July 31, 2020
Thank you to everyone who contributed to our research and business assessment activities over the past ten months including online surveys, strategic conversations and working meetings with internal and external constituents, and an extensive evaluation of IPI’s existing business and fundraising practices.
In March and April, we hosted three working meetings that collectively engaged colleagues from academic libraries, conservation research centers, conservation and library science training programs, conservation regional centers, federal cultural institutions, fine art museums, and national membership organizations to inform IPI’s research agenda and strategic growth planning for 2021 and beyond. The agendas and roundtable discussions for those meetings were informed by the responses we received to our November 2019 survey. In May, we received more than 460 responses to an additional survey about environmental monitoring preferences. In June, we concluded our assessment activities.
One of the immediate outcomes of our thorough assessment is the decision to explore new possibilities for datalogger enterprises related to IPI’s work in preservation environmental monitoring and management. While we investigate new opportunities in this area, we have halted the production of PEM2® dataloggers and our inventory of dataloggers is limited. We continue to support and service PEM2s in the field and recently added enhancements to PEM2® technical support to improve those services, as shared in our May Newsletter. Our goal is to maximize the positive impact of IPI’s environmental data analysis software, consulting, and hardware services to support the field in sustainable preservation environmental management. In that respect we also continue to focus on strengthening IPI’s unique, web-based, preservation environmental management and analysis software, eClimateNotebook®, and have initiated efforts to expand the compatibility of eClimateNotebook® with a variety of monitoring devices.
IPI’s mission remains to support the preservation of cultural heritage collections in libraries, archives, and museums. We will continue to do so by leading an active preservation research program that informs and advances professional-level education and training activities, publications, consulting services, and the development of practical preservation resources and tools. There are many exciting opportunities to support IPI’s core mission while also strengthening institutional sustainability.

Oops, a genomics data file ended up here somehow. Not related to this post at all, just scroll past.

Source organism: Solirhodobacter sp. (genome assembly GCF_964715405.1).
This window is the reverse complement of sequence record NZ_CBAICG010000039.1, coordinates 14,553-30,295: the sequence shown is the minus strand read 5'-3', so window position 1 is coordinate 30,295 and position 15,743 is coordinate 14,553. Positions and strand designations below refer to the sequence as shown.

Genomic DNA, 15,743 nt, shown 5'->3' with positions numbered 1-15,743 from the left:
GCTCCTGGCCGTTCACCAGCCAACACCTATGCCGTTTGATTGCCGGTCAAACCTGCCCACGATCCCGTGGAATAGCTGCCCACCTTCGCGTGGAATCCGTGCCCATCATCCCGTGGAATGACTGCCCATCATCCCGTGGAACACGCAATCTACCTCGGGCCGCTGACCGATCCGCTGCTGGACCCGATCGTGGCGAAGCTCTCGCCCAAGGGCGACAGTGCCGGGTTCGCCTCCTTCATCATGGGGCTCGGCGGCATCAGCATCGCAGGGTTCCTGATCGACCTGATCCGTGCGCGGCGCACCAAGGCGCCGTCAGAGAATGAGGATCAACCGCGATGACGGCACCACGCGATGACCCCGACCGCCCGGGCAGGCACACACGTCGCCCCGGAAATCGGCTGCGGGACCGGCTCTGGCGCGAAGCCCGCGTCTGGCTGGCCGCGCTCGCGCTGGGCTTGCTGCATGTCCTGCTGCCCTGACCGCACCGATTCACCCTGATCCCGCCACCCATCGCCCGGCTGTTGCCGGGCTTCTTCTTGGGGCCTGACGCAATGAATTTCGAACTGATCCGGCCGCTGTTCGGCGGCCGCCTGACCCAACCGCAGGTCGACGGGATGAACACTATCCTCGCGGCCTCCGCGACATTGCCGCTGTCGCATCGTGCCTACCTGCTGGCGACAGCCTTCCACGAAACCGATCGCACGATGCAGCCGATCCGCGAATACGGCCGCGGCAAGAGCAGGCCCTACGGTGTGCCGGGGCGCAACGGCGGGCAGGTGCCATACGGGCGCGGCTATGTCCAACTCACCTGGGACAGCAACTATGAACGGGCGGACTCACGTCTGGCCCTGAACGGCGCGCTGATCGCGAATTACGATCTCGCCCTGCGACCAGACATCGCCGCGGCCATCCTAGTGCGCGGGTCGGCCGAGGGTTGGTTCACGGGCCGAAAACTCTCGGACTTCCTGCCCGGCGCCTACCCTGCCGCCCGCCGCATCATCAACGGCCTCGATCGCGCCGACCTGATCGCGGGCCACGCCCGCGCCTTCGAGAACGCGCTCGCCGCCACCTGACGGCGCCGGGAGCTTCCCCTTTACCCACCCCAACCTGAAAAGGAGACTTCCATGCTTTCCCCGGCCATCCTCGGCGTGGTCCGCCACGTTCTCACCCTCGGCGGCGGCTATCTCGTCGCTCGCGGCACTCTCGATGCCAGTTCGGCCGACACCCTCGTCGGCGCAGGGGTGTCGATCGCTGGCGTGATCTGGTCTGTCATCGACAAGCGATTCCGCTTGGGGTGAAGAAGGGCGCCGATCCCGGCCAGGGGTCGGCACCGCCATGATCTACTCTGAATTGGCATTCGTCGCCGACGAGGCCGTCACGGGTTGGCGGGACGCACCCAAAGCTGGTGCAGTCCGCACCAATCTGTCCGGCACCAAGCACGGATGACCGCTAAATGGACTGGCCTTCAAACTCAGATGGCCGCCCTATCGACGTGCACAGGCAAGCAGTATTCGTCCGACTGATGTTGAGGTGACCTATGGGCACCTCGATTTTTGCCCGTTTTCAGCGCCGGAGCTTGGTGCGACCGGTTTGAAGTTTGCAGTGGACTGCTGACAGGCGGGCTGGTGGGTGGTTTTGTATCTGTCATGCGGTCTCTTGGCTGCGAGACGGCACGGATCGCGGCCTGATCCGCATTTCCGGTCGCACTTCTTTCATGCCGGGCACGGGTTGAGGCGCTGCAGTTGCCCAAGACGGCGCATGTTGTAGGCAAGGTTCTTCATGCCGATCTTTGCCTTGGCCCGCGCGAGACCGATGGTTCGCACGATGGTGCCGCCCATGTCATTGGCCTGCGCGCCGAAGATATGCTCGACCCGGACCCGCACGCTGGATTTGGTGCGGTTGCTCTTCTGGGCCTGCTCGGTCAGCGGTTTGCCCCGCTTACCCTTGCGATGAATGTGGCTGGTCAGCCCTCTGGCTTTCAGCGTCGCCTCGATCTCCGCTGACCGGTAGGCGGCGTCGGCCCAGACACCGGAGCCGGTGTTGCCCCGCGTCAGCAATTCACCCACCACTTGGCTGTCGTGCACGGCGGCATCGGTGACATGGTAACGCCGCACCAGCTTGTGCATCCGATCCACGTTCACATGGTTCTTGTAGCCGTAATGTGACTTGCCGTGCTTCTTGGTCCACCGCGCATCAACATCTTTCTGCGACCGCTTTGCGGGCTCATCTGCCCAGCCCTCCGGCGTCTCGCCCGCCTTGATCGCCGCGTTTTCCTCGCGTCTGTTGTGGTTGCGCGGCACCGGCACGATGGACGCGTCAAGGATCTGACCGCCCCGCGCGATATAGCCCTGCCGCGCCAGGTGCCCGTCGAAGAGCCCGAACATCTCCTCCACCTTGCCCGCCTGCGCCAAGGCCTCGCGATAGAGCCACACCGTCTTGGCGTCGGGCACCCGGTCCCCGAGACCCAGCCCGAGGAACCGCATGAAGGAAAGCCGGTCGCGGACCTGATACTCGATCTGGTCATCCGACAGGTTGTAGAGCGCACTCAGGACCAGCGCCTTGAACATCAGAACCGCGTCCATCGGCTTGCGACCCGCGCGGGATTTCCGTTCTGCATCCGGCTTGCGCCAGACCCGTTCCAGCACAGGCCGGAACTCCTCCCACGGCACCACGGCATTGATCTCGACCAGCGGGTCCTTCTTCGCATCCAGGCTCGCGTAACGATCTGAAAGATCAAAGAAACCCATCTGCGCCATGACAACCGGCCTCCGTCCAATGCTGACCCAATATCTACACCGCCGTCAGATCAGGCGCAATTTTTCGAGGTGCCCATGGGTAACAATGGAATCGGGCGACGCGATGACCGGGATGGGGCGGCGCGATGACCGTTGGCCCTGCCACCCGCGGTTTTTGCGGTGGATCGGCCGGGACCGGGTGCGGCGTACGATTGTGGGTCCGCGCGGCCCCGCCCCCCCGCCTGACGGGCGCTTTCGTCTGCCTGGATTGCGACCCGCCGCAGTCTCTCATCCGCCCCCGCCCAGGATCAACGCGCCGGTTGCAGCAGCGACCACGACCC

Your use of and investment in IPI services, resources, and tools supports our preservation research program. A successful growth plan will address current preservation field needs that IPI is uniquely qualified to meet while also supporting long-term institutional sustainability at IPI. We are grateful for the funding provided by The Andrew W. Mellon Foundation to support our assessment efforts and to our colleagues at Graham-Pelton for their partnership through the process. We look forward to sharing future updates as we transition from our assessment work to growth plan implementation.
The National Endowment for the Humanities awarded the Image Permanence Institute a Research and Development grant for $350,000 to support a three-year, field-based research project that will apply data from pollutant and environmental (temperature and relative humidity) monitoring to comprehensively balance these known risks to collections when implementing energy-saving mechanical system operations.
The Image Permanence Institute (IPI) is looking for an accomplished scientist with preservation research and leadership experience to lead IPI’s research program. The Director of Research will direct research and scholarship goals and collaborate closely with IPI’s Executive Director on long-range institutional planning and fundraising.
Applications are being accepted for an online environmental management workshop, offered once a month November through February. The workshop is four days long with two sessions per day from 10am-12pm ET, and 1-3pm ET. Content is designed to guide participants through the process of implementing a sustainable environmental management program.
The Institute of Museum and Library Services awarded the Image Permanence Institute $429,409 in funding to support a three-year research project designed to identify the most cost-efficient and environmentally responsible methods of preparing paper-based collection objects for transit and display while maintaining preservation standards.